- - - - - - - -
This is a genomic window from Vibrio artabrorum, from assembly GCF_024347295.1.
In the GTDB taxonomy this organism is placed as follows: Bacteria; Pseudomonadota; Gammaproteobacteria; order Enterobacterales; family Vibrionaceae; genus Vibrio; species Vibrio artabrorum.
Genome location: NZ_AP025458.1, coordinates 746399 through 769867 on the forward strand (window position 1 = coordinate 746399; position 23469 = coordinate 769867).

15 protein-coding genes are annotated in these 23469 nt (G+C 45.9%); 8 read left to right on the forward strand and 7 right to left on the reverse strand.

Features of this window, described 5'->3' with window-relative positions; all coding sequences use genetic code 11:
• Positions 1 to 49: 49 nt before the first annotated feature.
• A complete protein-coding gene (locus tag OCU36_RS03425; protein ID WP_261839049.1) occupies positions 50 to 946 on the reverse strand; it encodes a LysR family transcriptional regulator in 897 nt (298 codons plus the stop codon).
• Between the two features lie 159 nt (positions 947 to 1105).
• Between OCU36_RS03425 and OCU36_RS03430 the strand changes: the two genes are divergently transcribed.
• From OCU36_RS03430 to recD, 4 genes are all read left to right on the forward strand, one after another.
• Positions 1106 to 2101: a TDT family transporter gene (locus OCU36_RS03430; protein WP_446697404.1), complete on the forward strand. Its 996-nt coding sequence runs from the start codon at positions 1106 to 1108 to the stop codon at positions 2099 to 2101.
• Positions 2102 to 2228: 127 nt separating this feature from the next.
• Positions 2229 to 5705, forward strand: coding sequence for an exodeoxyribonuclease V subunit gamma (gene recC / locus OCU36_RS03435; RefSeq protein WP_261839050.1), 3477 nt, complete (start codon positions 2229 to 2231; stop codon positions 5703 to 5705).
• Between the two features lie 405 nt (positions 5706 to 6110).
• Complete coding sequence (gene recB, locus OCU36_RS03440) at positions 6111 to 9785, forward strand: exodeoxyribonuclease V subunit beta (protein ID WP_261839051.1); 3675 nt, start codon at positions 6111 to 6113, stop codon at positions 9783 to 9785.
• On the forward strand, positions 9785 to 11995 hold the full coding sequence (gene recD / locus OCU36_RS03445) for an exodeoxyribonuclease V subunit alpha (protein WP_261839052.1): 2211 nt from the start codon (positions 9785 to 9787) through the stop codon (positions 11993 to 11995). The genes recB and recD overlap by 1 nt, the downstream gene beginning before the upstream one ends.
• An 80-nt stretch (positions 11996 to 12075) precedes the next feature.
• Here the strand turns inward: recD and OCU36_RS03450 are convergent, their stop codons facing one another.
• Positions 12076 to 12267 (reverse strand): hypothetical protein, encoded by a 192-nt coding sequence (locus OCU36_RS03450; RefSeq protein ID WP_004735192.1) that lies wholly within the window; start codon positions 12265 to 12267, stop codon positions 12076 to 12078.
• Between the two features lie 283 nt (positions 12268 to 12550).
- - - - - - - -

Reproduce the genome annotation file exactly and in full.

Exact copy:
This is a genomic window from Vibrio artabrorum, from assembly GCF_024347295.1.
In the GTDB taxonomy this organism is placed as follows: Bacteria; Pseudomonadota; Gammaproteobacteria; order Enterobacterales; family Vibrionaceae; genus Vibrio; species Vibrio artabrorum.
Genome location: NZ_AP025458.1, coordinates 746399 through 769867 on the forward strand (window position 1 = coordinate 746399; position 23469 = coordinate 769867).

15 protein-coding genes are annotated in these 23469 nt (G+C 45.9%); 8 read left to right on the forward strand and 7 right to left on the reverse strand.

Features of this window, described 5'->3' with window-relative positions; all coding sequences use genetic code 11:
• Positions 1 to 49: 49 nt before the first annotated feature.
• A complete protein-coding gene (locus tag OCU36_RS03425; protein ID WP_261839049.1) occupies positions 50 to 946 on the reverse strand; it encodes a LysR family transcriptional regulator in 897 nt (298 codons plus the stop codon).
• Between the two features lie 159 nt (positions 947 to 1105).
• Between OCU36_RS03425 and OCU36_RS03430 the strand changes: the two genes are divergently transcribed.
• From OCU36_RS03430 to recD, 4 genes are all read left to right on the forward strand, one after another.
• Positions 1106 to 2101: a TDT family transporter gene (locus OCU36_RS03430; protein WP_446697404.1), complete on the forward strand. Its 996-nt coding sequence runs from the start codon at positions 1106 to 1108 to the stop codon at positions 2099 to 2101.
• Positions 2102 to 2228: 127 nt separating this feature from the next.
• Positions 2229 to 5705, forward strand: coding sequence for an exodeoxyribonuclease V subunit gamma (gene recC / locus OCU36_RS03435; RefSeq protein WP_261839050.1), 3477 nt, complete (start codon positions 2229 to 2231; stop codon positions 5703 to 5705).
• Between the two features lie 405 nt (positions 5706 to 6110).
• Complete coding sequence (gene recB, locus OCU36_RS03440) at positions 6111 to 9785, forward strand: exodeoxyribonuclease V subunit beta (protein ID WP_261839051.1); 3675 nt, start codon at positions 6111 to 6113, stop codon at positions 9783 to 9785.
• On the forward strand, positions 9785 to 11995 hold the full coding sequence (gene recD / locus OCU36_RS03445) for an exodeoxyribonuclease V subunit alpha (protein WP_261839052.1): 2211 nt from the start codon (positions 9785 to 9787) through the stop codon (positions 11993 to 11995). The genes recB and recD overlap by 1 nt, the downstream gene beginning before the upstream one ends.
• An 80-nt stretch (positions 11996 to 12075) precedes the next feature.
• Here the strand turns inward: recD and OCU36_RS03450 are convergent, their stop codons facing one another.
• Positions 12076 to 12267 (reverse strand): hypothetical protein, encoded by a 192-nt coding sequence (locus OCU36_RS03450; RefSeq protein ID WP_004735192.1) that lies wholly within the window; start codon positions 12265 to 12267, stop codon positions 12076 to 12078.
• Between the two features lie 283 nt (positions 12268 to 12550).